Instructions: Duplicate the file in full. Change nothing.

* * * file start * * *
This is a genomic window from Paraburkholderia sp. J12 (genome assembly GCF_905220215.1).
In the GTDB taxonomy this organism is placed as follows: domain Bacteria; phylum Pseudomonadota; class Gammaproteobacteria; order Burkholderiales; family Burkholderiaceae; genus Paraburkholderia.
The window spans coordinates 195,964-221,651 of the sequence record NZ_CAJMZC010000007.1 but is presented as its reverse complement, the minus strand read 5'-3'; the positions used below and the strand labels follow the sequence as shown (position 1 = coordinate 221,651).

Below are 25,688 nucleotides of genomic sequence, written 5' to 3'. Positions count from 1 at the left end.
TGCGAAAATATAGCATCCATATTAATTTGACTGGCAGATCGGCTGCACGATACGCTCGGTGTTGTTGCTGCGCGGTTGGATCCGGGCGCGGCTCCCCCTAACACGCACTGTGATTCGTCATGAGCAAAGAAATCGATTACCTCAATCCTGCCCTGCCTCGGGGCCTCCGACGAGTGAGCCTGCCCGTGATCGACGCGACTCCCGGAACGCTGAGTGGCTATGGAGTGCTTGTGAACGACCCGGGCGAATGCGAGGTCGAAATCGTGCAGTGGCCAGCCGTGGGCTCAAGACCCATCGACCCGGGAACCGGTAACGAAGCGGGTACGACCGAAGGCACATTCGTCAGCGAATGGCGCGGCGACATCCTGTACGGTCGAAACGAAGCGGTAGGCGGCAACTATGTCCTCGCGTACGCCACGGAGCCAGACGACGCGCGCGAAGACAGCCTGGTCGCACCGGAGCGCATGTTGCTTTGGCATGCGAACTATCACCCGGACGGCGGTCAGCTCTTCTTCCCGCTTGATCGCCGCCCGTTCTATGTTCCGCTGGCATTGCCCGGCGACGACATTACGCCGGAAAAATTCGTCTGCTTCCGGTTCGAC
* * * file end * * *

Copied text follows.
This is a genomic window from Paraburkholderia sp. J12 (genome assembly GCF_905220215.1).
In the GTDB taxonomy this organism is placed as follows: domain Bacteria; phylum Pseudomonadota; class Gammaproteobacteria; order Burkholderiales; family Burkholderiaceae; genus Paraburkholderia.
The window spans coordinates 195,964-221,651 of the sequence record NZ_CAJMZC010000007.1 but is presented as its reverse complement, the minus strand read 5'-3'; the positions used below and the strand labels follow the sequence as shown (position 1 = coordinate 221,651).

Below are 25,688 nucleotides of genomic sequence, written 5' to 3'. Positions count from 1 at the left end.
TGCGAAAATATAGCATCCATATTAATTTGACTGGCAGATCGGCTGCACGATACGCTCGGTGTTGTTGCTGCGCGGTTGGATCCGGGCGCGGCTCCCCCTAACACGCACTGTGATTCGTCATGAGCAAAGAAATCGATTACCTCAATCCTGCCCTGCCTCGGGGCCTCCGACGAGTGAGCCTGCCCGTGATCGACGCGACTCCCGGAACGCTGAGTGGCTATGGAGTGCTTGTGAACGACCCGGGCGAATGCGAGGTCGAAATCGTGCAGTGGCCAGCCGTGGGCTCAAGACCCATCGACCCGGGAACCGGTAACGAAGCGGGTACGACCGAAGGCACATTCGTCAGCGAATGGCGCGGCGACATCCTGTACGGTCGAAACGAAGCGGTAGGCGGCAACTATGTCCTCGCGTACGCCACGGAGCCAGACGACGCGCGCGAAGACAGCCTGGTCGCACCGGAGCGCATGTTGCTTTGGCATGCGAACTATCACCCGGACGGCGGTCAGCTCTTCTTCCCGCTTGATCGCCGCCCGTTCTATGTTCCGCTGGCATTGCCCGGCGACGACATTACGCCGGAAAAATTCGTCTGCTTCCGGTTCGAC